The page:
Fishhook injury

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  • Most commonly involve the hand, head, or face.
  • Can be problematic to remove due to the large barb.
  • Risk of retained foreign body if bait present on fishhook.

Removal Techniques

Simple Retrograde Technique

  1. Press the external portion of the hook toward the skin to disengage the barb.
  2. Slowly back the hook out of the skin.

Note: If the barb catches on skin fibers, other techniques must be used.

String-Pull Technique

  1. String or suture is tied along the curve of the hook.
  2. Press the external portion of the hook toward the skin to disengage the barb.
  3. Rapidly pull the string in the opposite direction to remove the hook.

Note: This technique is associated with increased risk of tissue injury, increased pain, and may cause injury to health care providers from the flying hook. Therefore, this technique is rarely used in actual practice.

Needle-Cover Technique

  1. An 18-guage needle is inserted through the skin alongside the shank of the hook.
  2. The needle is advanced over the barb and the entire unit is reversed out.

Note: This technique requires great dexterity and is the least successful overall.

Advance and Cut Technique

  1. Advance the hook forward until the edge (including the barb) have exited the skin.
  2. Cut the barb outside of the skin.
  3. Reverse the hook out of the skin.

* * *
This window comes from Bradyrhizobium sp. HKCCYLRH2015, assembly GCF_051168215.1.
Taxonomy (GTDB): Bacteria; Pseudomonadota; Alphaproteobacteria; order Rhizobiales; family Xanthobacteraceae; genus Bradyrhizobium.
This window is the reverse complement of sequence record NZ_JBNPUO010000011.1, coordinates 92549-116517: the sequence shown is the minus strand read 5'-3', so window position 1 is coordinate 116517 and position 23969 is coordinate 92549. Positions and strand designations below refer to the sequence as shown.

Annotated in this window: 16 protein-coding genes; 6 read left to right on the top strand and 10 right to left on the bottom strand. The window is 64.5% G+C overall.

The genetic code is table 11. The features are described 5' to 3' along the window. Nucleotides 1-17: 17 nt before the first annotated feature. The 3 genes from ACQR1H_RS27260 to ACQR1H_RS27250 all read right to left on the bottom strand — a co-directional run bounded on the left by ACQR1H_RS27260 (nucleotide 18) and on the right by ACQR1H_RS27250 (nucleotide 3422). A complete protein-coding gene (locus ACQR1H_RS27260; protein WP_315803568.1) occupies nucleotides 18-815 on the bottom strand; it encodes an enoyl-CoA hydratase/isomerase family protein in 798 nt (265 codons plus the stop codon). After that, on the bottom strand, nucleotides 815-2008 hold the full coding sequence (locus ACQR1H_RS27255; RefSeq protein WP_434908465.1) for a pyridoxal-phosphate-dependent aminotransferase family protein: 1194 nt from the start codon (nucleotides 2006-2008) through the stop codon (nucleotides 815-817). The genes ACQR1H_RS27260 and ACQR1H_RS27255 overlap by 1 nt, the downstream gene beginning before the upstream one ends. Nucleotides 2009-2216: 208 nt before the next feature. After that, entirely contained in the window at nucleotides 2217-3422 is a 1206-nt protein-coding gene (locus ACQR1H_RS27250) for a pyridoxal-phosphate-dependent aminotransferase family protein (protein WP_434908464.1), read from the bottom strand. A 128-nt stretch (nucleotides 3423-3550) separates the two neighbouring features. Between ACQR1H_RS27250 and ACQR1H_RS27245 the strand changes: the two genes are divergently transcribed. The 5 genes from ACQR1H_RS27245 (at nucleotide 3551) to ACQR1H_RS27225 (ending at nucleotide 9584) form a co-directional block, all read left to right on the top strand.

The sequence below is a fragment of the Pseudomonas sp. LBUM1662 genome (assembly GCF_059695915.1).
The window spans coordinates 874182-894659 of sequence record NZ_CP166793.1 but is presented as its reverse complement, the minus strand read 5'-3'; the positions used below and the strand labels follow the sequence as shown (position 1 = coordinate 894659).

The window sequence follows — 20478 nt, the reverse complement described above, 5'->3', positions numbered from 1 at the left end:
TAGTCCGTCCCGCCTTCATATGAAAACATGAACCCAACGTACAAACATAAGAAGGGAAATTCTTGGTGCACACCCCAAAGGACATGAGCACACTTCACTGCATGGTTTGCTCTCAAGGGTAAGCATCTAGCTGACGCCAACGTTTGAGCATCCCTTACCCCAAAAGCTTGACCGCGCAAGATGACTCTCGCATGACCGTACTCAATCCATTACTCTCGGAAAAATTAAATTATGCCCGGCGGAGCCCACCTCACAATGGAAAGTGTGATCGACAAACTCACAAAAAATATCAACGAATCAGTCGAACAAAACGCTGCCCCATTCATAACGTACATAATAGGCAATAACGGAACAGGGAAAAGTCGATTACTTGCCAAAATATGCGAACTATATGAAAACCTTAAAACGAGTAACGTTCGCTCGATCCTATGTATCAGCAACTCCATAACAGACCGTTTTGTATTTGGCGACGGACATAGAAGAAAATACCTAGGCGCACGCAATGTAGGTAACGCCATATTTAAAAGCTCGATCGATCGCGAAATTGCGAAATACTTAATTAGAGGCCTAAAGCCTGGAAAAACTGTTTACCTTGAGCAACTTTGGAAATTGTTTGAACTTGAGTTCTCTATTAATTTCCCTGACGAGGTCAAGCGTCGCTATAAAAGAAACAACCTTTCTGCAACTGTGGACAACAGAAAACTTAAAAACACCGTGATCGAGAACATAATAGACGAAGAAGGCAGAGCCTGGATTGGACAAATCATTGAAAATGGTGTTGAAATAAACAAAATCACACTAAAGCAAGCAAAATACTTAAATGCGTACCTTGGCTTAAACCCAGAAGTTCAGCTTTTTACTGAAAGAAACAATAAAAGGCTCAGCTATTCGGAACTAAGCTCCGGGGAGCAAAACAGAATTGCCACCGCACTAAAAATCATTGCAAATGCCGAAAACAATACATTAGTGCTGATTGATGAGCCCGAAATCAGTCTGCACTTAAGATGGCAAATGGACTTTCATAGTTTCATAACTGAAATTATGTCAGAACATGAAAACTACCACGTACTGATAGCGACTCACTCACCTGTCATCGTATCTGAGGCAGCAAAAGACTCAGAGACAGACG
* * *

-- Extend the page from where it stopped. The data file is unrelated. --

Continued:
Note: This method causes additional trauma and contamination (due to fishhook advancement) and is probably only warranted when the needle is already nearly exiting the skin.

Incision Technique

  1. Using a #11 scalpel, enlarge the entrance wound 2-3 mm along the length of the hook until the barb is disengaged.
  2. Slowly reverse the hook out of the skin.
  3. A hemostat may be used to prevent the hook from snagging additional tissue.

Note: This is an excellent technique with great success, but caries the risk of additional neurovascular injury from the incision.


Following is from article on Fish Hook Removal from Don't Forget the Bubbles. [1]

No clinical trial to date has addressed the need for empirical antibiotics in fishhook wounds. In general, empirical antibiotics are prescribed.
If the hook was not contaminated, empiric antibiotics for skin flora is recommended. Treat as if there might be uncomplicated cellulitis and follow local guidelines.
If the hook was contaminated, consider other pathogens including Aeromonas, Edwardsiella tarda, Vibrio vulnificus and Mycobacterium marimun. Use an oral first-generation cephalosporin or, in patients with acephalosporin allergy, oral clindamycin, plus an oral fluoroquinolone such as levofloxacin. If there is seawater exposure, add doxycycline to cover for Vibrio (although avoid in children under 8 as it causes teeth discolouration and enamel hypoplasia). If there was soil contamination or exposure to sewage-contaminated water, add metronidazole to cover for anaerobes, unless you are already using clindamycin.

See Also

External Links




  1. Cliona Begley. Fish hook removal, Don't Forget the Bubbles, 2021. Available at: